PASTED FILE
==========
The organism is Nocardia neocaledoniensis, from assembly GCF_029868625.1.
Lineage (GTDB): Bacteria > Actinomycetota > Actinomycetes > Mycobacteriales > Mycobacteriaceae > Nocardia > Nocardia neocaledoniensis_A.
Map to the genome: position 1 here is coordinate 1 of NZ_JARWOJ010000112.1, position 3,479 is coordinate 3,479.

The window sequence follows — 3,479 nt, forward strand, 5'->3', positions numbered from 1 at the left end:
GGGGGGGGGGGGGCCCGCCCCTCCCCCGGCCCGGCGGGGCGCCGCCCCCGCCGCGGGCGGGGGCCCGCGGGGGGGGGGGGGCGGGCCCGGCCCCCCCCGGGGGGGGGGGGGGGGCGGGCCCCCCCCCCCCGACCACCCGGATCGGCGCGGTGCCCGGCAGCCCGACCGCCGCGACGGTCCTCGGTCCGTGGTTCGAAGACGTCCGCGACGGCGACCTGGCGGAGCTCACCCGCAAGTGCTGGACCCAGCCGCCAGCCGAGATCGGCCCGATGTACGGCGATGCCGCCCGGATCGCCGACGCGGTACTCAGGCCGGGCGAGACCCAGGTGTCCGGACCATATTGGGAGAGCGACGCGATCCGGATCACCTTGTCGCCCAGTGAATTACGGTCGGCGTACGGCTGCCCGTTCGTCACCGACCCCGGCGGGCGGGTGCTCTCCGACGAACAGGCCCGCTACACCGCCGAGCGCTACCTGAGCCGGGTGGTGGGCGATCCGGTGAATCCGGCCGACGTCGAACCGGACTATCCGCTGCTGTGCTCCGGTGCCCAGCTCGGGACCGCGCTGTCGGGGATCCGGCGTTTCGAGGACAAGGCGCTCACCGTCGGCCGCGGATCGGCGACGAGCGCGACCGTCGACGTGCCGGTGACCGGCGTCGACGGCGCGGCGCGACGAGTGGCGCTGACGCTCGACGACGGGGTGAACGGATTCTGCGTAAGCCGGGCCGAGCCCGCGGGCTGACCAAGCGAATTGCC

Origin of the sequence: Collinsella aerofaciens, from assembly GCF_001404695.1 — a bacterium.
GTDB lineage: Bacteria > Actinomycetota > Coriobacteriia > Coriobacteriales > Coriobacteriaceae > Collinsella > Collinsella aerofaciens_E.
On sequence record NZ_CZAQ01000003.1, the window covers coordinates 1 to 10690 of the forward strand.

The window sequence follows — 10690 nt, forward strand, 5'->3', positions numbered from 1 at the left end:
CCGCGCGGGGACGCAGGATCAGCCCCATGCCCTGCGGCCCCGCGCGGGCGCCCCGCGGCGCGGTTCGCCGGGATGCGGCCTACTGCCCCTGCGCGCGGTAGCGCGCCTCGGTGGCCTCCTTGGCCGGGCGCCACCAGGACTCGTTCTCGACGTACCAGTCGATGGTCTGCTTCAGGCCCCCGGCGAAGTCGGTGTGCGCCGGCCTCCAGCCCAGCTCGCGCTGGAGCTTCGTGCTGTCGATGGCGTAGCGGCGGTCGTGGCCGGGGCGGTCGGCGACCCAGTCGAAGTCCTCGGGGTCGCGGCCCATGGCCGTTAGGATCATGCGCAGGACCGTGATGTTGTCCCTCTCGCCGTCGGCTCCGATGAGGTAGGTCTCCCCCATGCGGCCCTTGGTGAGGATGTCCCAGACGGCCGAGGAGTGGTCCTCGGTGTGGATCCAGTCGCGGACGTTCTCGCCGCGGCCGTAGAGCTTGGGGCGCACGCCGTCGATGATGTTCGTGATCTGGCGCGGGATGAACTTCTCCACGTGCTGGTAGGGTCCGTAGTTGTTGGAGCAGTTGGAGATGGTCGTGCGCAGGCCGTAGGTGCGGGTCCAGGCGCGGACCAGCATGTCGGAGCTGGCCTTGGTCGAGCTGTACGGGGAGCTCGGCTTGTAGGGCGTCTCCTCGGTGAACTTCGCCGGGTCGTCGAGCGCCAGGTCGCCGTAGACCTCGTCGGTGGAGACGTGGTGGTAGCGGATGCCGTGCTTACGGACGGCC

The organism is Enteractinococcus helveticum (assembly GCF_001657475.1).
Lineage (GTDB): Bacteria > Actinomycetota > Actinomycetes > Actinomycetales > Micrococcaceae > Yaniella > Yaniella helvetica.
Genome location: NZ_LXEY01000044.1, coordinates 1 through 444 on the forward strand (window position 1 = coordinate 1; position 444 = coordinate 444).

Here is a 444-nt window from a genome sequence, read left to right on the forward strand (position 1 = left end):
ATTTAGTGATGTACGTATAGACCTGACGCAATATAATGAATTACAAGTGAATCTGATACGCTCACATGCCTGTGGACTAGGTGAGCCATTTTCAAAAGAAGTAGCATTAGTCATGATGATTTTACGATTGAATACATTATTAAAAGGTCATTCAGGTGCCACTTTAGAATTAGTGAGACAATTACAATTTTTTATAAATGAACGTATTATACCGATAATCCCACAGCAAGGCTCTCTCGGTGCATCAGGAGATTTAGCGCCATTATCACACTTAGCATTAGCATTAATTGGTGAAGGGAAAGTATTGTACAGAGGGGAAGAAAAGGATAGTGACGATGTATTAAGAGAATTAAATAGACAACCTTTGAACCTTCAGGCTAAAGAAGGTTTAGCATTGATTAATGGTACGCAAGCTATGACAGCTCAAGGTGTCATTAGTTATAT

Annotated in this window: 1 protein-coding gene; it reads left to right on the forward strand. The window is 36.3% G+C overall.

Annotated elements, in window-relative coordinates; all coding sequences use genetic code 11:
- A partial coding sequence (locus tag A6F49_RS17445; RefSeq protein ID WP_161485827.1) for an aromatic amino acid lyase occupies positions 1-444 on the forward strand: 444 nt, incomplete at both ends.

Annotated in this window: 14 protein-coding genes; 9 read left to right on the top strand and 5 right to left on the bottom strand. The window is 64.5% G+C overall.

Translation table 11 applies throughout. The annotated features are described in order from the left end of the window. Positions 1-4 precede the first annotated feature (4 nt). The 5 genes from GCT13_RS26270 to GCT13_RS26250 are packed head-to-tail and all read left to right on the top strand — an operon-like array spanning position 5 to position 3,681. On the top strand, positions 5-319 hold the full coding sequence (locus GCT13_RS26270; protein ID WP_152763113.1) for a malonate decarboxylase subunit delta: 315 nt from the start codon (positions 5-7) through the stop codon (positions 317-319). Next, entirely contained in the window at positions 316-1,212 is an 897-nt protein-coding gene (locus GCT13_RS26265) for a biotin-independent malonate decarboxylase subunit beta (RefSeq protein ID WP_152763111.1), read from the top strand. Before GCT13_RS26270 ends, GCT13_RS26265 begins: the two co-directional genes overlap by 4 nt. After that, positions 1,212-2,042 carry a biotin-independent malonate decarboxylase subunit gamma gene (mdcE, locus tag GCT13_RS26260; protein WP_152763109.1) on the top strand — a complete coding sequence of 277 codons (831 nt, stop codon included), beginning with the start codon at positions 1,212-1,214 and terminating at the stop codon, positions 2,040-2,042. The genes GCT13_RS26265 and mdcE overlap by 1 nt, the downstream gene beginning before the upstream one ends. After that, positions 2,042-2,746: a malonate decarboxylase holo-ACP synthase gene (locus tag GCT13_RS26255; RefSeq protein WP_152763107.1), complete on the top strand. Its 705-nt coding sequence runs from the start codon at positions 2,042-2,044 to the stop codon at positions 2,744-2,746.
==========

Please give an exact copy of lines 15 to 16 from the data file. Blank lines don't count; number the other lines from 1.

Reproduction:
ATTTAGTGATGTACGTATAGACCTGACGCAATATAATGAATTACAAGTGAATCTGATACGCTCACATGCCTGTGGACTAGGTGAGCCATTTTCAAAAGAAGTAGCATTAGTCATGATGATTTTACGATTGAATACATTATTAAAAGGTCATTCAGGTGCCACTTTAGAATTAGTGAGACAATTACAATTTTTTATAAATGAACGTATTATACCGATAATCCCACAGCAAGGCTCTCTCGGTGCATCAGGAGATTTAGCGCCATTATCACACTTAGCATTAGCATTAATTGGTGAAGGGAAAGTATTGTACAGAGGGGAAGAAAAGGATAGTGACGATGTATTAAGAGAATTAAATAGACAACCTTTGAACCTTCAGGCTAAAGAAGGTTTAGCATTGATTAATGGTACGCAAGCTATGACAGCTCAAGGTGTCATTAGTTATAT

Annotated in this window: 1 protein-coding gene; it reads left to right on the forward strand. The window is 36.3% G+C overall.